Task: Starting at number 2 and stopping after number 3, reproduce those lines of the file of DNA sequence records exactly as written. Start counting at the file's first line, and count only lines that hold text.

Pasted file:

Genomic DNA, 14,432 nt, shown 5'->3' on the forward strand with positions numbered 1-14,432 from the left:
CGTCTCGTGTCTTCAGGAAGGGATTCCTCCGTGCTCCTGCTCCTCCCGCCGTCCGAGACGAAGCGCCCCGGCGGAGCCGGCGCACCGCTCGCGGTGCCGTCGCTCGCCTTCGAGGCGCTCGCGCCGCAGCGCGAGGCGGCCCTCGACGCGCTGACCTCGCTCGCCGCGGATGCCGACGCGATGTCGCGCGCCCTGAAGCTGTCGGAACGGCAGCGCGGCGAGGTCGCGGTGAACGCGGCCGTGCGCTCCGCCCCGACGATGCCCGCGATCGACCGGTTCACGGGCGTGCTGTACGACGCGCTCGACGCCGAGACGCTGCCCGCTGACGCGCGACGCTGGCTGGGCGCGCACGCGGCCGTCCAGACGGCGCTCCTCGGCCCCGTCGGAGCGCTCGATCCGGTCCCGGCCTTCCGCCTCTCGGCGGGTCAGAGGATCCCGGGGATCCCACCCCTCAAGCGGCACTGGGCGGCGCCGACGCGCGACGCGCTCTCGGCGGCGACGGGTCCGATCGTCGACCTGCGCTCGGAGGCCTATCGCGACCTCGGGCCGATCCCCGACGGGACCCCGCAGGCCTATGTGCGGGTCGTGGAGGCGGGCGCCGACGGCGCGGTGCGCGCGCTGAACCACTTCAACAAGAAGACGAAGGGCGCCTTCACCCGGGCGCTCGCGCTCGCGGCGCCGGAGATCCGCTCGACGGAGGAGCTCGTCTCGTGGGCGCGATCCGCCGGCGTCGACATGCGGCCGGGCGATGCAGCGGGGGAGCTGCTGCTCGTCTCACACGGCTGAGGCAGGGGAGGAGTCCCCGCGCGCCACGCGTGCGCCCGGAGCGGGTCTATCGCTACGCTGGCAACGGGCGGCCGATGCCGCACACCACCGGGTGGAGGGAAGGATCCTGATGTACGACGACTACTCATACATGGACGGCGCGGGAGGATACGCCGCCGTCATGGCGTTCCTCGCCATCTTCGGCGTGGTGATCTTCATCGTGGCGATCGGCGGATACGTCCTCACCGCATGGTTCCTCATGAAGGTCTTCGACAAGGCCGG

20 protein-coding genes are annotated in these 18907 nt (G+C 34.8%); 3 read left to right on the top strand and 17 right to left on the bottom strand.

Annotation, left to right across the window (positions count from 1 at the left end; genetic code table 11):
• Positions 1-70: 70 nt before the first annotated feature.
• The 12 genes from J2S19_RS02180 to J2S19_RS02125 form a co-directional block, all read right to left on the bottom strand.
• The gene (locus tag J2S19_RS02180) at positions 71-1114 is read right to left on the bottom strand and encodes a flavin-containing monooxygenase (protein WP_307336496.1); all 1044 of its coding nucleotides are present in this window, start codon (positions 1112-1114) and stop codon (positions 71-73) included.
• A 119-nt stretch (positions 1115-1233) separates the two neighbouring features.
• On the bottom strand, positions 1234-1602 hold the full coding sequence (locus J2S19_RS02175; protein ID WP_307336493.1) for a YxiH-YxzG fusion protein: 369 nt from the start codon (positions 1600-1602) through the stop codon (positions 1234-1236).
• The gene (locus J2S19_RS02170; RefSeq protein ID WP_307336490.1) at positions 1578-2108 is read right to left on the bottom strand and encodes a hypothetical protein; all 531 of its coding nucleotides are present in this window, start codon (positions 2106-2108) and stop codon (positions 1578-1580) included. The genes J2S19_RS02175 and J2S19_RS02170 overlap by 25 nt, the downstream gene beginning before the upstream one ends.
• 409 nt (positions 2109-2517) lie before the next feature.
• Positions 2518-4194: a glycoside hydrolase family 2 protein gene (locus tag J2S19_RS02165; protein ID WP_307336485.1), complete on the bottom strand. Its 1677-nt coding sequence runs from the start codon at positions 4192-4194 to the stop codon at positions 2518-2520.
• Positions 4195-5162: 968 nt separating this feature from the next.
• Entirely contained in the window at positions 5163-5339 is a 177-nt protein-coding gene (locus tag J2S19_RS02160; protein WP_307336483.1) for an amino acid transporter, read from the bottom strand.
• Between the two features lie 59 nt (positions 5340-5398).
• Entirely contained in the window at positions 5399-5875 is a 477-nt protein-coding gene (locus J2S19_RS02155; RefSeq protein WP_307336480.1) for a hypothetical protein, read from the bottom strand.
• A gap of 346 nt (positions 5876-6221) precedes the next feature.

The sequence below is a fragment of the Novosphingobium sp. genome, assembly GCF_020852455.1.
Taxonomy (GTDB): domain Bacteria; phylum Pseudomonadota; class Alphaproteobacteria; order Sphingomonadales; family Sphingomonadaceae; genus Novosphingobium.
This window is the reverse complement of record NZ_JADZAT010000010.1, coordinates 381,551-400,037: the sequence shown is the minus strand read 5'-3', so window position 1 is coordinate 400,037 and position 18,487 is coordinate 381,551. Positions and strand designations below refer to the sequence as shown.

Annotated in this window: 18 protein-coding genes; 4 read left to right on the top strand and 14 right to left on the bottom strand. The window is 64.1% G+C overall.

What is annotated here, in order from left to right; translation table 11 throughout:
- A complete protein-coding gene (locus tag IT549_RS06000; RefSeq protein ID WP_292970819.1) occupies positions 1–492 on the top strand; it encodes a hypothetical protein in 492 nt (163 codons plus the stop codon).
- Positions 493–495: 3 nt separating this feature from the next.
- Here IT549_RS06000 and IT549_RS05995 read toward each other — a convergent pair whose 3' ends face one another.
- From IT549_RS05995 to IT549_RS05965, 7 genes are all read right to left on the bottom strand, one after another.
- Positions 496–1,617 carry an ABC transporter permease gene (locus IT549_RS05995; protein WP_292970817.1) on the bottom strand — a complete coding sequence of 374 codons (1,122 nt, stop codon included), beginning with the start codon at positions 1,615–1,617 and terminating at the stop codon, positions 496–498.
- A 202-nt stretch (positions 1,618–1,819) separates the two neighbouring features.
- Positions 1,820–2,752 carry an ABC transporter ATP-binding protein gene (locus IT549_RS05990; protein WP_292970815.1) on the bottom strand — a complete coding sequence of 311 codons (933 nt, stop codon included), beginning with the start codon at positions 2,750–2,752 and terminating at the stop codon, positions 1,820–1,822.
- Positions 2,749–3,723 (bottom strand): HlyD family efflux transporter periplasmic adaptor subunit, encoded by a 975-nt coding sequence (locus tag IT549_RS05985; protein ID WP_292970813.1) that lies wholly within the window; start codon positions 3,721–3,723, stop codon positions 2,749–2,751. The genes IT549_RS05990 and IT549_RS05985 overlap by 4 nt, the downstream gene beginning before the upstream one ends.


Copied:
CGTCTCGTGTCTTCAGGAAGGGATTCCTCCGTGCTCCTGCTCCTCCCGCCGTCCGAGACGAAGCGCCCCGGCGGAGCCGGCGCACCGCTCGCGGTGCCGTCGCTCGCCTTCGAGGCGCTCGCGCCGCAGCGCGAGGCGGCCCTCGACGCGCTGACCTCGCTCGCCGCGGATGCCGACGCGATGTCGCGCGCCCTGAAGCTGTCGGAACGGCAGCGCGGCGAGGTCGCGGTGAACGCGGCCGTGCGCTCCGCCCCGACGATGCCCGCGATCGACCGGTTCACGGGCGTGCTGTACGACGCGCTCGACGCCGAGACGCTGCCCGCTGACGCGCGACGCTGGCTGGGCGCGCACGCGGCCGTCCAGACGGCGCTCCTCGGCCCCGTCGGAGCGCTCGATCCGGTCCCGGCCTTCCGCCTCTCGGCGGGTCAGAGGATCCCGGGGATCCCACCCCTCAAGCGGCACTGGGCGGCGCCGACGCGCGACGCGCTCTCGGCGGCGACGGGTCCGATCGTCGACCTGCGCTCGGAGGCCTATCGCGACCTCGGGCCGATCCCCGACGGGACCCCGCAGGCCTATGTGCGGGTCGTGGAGGCGGGCGCCGACGGCGCGGTGCGCGCGCTGAACCACTTCAACAAGAAGACGAAGGGCGCCTTCACCCGGGCGCTCGCGCTCGCGGCGCCGGAGATCCGCTCGACGGAGGAGCTCGTCTCGTGGGCGCGATCCGCCGGCGTCGACATGCGGCCGGGCGATGCAGCGGGGGAGCTGCTGCTCGTCTCACACGGCTGAGGCAGGGGAGGAGTCCCCGCGCGCCACGCGTGCGCCCGGAGCGGGTCTATCGCTACGCTGGCAACGGGCGGCCGATGCCGCACACCACCGGGTGGAGGGAAGGATCCTGATGTACGACGACTACTCATACATGGACGGCGCGGGAGGATACGCCGCCGTCATGGCGTTCCTCGCCATCTTCGGCGTGGTGATCTTCATCGTGGCGATCGGCGGATACGTCCTCACCGCATGGTTCCTCATGAAGGTCTTCGACAAGGCCGG

20 protein-coding genes are annotated in these 18907 nt (G+C 34.8%); 3 read left to right on the top strand and 17 right to left on the bottom strand.